To: Geoff Peters
I enjoyed your article in FundRaising Success (“Fundraising and the Economy,” January). Couldn’t have come out at a better time. Your explanation of the two most vulnerable channels is insightful, and your multichannel point is right on target.
One question: You note accurately that people can be even more generous during times when poverty issues are in the media, yet you appear to say in the next paragraph that international NGOs and domestic human-services charities are likely to be hardest hit. Am I reading that wrong?
Our experience, because of the very point you make, is that local rescue missions and food banks do very well in hard times because people are more aware of the needs they face. This past fall, our rescue mission and food bank clients had strong results. And even our international charities (e.g., World Vision and Operation Smile) have continued to have strong results. Note that WV and Op Smile are also benefitting from reduced media costs as advertising demand has weakened. We get bargain-basement prices for them so even if the response softens, the cost drops more and the client does well.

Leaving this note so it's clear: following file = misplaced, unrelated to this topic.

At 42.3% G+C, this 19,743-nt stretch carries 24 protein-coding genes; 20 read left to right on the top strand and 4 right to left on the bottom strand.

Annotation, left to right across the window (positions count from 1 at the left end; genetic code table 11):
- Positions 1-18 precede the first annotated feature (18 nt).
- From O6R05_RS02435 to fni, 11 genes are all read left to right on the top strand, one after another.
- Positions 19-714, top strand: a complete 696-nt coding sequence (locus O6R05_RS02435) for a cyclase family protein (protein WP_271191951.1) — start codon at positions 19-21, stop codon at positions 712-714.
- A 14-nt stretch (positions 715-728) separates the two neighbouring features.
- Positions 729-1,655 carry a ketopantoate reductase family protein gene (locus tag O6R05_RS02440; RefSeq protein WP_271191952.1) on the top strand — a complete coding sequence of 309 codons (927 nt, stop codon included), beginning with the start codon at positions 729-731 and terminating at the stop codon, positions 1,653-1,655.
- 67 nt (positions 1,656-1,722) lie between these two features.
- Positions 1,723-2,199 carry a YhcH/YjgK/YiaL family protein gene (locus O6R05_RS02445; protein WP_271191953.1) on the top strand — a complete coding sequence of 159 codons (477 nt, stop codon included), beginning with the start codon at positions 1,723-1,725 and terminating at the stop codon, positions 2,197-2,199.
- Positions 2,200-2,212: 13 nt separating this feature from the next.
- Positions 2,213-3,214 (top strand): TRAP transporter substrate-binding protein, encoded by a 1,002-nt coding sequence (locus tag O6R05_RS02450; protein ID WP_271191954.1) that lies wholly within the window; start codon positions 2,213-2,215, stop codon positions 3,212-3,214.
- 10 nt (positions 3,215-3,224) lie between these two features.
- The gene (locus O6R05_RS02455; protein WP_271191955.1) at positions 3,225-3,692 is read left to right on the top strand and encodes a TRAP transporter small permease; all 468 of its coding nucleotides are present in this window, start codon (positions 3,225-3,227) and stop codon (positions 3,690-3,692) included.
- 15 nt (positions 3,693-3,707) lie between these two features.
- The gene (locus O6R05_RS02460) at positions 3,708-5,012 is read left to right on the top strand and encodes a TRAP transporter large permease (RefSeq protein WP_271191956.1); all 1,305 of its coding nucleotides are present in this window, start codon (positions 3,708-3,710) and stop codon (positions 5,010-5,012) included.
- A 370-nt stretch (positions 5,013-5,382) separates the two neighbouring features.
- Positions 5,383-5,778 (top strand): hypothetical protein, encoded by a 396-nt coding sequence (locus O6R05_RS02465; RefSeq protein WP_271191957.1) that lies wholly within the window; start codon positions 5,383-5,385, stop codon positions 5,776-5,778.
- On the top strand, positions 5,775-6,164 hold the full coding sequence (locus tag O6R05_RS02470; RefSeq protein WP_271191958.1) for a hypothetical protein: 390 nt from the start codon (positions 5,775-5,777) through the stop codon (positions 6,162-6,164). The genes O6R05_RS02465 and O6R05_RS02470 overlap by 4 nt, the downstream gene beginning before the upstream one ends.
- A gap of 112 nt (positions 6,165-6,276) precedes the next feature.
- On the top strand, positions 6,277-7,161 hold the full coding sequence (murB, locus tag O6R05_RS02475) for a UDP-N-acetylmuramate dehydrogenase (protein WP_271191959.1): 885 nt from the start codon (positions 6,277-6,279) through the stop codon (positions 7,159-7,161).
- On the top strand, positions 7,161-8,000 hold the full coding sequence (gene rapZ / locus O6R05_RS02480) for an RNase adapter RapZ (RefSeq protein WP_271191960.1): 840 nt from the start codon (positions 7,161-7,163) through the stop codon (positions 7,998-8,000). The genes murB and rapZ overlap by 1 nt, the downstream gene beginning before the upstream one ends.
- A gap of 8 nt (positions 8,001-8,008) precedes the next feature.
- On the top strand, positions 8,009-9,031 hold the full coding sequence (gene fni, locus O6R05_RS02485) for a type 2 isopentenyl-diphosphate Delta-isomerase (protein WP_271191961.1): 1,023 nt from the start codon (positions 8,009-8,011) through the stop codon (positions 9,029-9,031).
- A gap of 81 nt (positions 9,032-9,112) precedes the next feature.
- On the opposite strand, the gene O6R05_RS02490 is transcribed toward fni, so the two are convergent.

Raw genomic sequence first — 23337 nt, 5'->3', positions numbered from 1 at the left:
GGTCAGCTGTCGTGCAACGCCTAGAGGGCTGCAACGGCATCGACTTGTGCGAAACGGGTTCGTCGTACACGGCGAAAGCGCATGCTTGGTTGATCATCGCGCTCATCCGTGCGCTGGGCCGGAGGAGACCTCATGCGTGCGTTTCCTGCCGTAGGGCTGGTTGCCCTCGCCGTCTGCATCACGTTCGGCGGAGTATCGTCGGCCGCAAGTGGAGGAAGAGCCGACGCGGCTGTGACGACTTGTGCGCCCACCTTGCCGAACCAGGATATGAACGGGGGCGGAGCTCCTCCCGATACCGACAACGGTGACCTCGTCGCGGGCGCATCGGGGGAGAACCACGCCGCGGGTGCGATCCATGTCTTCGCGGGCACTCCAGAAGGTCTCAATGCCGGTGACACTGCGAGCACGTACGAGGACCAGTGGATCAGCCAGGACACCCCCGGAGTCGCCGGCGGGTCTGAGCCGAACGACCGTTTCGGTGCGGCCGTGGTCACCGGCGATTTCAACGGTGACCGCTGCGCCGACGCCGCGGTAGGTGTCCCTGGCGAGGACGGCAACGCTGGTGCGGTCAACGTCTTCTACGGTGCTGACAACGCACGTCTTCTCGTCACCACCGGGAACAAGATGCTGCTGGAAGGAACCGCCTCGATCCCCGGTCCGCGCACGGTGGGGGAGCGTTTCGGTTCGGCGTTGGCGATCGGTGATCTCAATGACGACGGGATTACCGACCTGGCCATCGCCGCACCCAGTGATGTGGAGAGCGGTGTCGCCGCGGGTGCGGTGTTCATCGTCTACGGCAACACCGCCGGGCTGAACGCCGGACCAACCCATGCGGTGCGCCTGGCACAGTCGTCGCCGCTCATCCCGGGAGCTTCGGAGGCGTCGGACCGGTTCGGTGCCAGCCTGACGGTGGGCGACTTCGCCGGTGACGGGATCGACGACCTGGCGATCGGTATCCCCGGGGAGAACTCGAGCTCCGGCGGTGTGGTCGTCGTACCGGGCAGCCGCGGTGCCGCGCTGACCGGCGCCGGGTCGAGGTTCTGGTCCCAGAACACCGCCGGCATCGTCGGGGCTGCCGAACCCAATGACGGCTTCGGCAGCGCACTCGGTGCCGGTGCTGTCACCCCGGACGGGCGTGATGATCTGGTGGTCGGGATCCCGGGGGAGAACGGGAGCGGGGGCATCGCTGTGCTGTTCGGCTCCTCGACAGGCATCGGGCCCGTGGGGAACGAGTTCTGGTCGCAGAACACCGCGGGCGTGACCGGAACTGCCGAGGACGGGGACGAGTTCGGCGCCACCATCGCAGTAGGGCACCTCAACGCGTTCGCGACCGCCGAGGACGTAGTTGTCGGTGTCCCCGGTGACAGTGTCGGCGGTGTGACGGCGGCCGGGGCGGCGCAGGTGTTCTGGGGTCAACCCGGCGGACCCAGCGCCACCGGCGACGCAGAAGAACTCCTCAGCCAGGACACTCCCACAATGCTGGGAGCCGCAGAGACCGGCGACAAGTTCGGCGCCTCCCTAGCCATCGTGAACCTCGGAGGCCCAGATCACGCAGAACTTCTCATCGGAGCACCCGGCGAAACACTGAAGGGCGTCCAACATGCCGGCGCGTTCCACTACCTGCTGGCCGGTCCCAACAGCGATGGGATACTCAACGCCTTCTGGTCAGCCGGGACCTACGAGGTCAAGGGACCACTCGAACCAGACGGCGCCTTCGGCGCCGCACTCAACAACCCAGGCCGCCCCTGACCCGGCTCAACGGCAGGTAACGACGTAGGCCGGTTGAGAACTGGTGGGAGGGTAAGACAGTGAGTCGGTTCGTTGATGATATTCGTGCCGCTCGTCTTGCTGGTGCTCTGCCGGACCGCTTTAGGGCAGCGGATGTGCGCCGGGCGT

— Tom Harrison, President and CEO, Russ Reid
Author's response: It is a double-edged sword — people tend to favor brand-name charities over local ones, but they also like to give locally where they can see the effects. They also tend to give to what is in the news.
Your experience that local rescue missions do very well in hard times is contrary to my experience where local groups in response to surveys done in December said they were off one-third or more, while national groups were either dead even or up or down [just] slightly. Thus, I wrote that national groups do better and that publicity for the cause helps — both of which I thought were true. Your experience regarding local may be more accurate, since I have no local clients at all. All of mine are national, and I was relying upon some surveys done of nonprofits.